Brandon Sanderson had an interesting thought one day: why is it that fantasy worlds stand still chronologically? Sure they often have great and epic histories, but the world itself doesn’t seem to advance over time. As the Wheel of Time so eloquently puts it:
The Wheel of Time turns, and Ages come and pass, leaving memories that become legend. Legend fades to myth, and even myth is long forgotten when the Age that gave it birth comes again.
What if, instead of this kind of stasis, a fantasy world lived and grew over time just like our world does. How would the growth of technology effect magic? Would they become anathema to each other and cause wars that sundered the world, or would they combine harmoniously and create miracles never before considered?
It’s an interesting question, and it’s exactly what Brandon Sanderson has set out to explore with The Alloy of Law. Set in the same universe as his Mistborn trilogy, Scadrial, a world where certain people are gifted with the ability to transmute metal dusts into various powers, this book tells its tale hundreds of years after the conclusion of The Hero of Ages.
One of the core elements of fantasy is that it contains the fantastical. What could be more fantastical than the inhuman powers of magic wielded by the denizens of the universe? Magic is often found in fantasy books, although its provenance varies widely. In some universes, magic is an innate ability of certain people; in others it is merely the ability to bend wild forces of the universe to one’s will. What cannot be disputed is that magic has a significant effect on the worlds in which it exists.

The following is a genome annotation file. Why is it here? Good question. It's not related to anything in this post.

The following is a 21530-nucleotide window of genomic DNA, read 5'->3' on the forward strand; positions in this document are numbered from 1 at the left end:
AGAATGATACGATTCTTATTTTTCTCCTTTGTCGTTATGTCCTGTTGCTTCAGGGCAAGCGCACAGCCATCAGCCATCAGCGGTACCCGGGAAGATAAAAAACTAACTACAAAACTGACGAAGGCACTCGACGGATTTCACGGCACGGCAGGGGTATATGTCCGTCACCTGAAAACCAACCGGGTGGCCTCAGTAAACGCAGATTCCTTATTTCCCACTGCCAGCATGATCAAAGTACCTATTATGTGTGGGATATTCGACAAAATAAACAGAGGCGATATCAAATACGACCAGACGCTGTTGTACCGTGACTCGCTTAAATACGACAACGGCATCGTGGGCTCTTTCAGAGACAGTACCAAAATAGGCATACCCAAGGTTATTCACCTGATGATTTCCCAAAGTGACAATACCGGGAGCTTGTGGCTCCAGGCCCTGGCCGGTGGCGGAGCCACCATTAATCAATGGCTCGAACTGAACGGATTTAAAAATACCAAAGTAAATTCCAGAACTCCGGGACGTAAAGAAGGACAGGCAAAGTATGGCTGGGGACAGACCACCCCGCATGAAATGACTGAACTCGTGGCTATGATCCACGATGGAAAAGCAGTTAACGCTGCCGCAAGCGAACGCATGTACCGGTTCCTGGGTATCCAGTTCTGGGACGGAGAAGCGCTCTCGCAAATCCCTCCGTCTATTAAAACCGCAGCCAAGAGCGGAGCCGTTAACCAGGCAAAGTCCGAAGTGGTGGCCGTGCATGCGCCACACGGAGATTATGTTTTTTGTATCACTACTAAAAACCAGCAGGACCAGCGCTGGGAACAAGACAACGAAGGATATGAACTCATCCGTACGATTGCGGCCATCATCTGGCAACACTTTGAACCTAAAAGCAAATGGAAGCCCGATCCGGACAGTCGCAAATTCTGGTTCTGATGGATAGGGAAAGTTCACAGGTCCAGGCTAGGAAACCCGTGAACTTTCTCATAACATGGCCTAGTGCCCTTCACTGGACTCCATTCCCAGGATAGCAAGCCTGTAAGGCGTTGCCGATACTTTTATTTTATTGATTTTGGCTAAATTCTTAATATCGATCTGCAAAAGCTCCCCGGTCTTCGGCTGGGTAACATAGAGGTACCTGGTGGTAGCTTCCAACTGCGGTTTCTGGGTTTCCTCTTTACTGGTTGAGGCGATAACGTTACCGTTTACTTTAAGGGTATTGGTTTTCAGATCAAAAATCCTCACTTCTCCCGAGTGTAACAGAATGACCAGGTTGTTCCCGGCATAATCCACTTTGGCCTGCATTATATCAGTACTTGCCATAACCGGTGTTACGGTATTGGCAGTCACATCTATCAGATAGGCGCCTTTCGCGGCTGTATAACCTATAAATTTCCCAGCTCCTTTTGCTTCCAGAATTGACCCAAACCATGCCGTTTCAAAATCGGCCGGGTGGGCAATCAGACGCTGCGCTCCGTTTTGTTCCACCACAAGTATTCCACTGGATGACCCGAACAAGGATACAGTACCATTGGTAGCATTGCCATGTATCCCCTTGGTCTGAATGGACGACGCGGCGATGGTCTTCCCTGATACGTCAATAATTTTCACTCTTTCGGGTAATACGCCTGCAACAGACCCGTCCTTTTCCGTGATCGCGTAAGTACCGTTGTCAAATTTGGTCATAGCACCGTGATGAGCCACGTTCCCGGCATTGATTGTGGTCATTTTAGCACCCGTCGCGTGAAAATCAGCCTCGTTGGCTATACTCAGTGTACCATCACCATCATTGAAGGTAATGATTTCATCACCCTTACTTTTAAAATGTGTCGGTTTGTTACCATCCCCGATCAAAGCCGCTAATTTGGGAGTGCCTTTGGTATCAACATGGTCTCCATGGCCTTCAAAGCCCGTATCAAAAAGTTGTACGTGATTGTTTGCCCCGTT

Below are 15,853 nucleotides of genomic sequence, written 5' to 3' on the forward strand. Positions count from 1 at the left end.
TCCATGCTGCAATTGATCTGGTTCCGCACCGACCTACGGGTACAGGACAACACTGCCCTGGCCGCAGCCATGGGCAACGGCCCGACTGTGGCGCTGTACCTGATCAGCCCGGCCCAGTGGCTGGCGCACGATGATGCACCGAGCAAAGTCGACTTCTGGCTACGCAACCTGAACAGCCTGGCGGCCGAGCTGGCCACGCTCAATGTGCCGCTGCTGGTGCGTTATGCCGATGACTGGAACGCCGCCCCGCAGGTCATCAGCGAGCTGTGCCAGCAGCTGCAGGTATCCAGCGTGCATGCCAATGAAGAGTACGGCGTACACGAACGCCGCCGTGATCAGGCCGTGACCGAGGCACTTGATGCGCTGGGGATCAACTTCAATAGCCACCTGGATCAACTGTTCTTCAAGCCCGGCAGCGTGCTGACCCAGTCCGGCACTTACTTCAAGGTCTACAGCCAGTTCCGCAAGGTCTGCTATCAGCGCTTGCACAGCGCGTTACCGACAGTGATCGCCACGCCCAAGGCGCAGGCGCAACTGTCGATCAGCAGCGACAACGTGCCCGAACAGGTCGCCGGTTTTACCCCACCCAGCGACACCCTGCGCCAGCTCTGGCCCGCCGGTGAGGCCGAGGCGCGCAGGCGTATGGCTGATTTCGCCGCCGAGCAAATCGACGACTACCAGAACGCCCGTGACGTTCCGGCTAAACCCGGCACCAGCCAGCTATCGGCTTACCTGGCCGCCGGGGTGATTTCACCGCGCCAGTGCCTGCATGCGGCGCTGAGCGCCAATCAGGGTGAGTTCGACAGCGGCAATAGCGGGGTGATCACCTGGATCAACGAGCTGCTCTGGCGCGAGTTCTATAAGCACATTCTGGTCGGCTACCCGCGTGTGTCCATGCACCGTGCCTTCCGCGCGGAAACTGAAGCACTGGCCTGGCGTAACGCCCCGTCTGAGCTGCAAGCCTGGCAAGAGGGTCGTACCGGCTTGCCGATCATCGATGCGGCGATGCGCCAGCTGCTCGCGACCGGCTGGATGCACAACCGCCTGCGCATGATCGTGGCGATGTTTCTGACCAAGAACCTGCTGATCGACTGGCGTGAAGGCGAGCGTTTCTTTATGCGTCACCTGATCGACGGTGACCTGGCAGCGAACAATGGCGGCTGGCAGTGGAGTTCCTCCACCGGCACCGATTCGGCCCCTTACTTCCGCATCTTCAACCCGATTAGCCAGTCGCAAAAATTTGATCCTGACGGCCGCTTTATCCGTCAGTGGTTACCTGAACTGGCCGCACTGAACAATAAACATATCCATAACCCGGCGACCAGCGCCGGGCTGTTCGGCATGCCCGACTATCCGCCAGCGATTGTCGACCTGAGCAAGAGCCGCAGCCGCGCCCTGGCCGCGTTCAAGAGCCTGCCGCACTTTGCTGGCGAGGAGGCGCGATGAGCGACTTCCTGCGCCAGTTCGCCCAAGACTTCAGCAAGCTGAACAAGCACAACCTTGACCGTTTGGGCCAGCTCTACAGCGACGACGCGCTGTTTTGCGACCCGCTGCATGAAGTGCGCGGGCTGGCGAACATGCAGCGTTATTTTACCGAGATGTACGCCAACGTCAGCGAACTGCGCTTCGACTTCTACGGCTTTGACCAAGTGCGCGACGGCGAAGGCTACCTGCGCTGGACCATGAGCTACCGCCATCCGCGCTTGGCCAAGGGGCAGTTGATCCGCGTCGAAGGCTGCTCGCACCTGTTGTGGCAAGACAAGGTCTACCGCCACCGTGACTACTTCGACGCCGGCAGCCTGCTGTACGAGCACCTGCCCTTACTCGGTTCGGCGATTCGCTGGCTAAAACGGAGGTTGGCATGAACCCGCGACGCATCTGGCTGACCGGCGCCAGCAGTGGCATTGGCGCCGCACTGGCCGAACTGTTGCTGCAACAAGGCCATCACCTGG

When authors write magic into their books, they have to make a choice about how much of a factor it will be. Whether this choice is made consciously or not, it must be made, and it can make a big difference in how well the universe holds together. Magic, poorly incorporated, can result in instances of the Superman Problem, and, in doing so, cheapen the quality of an otherwise good book. I’m not bashing magic here. I’m saying that the way an author treats magic makes a huge difference in how well the constructed world holds up.
“They’re here.” Don’t check under your house for a Native American burial ground, and don’t go calling the Exorcist just yet – our Weekend Watch went on hiatus, but just because we’re back doesn’t mean you should suspect the supernatural. Maybe just the evolutionary – X-Men: First Class will most likely be high atop all our lists for the next three days, but we’ll give you a taste of some other especially nerdy plans we’ve concocted for the weekend. Read more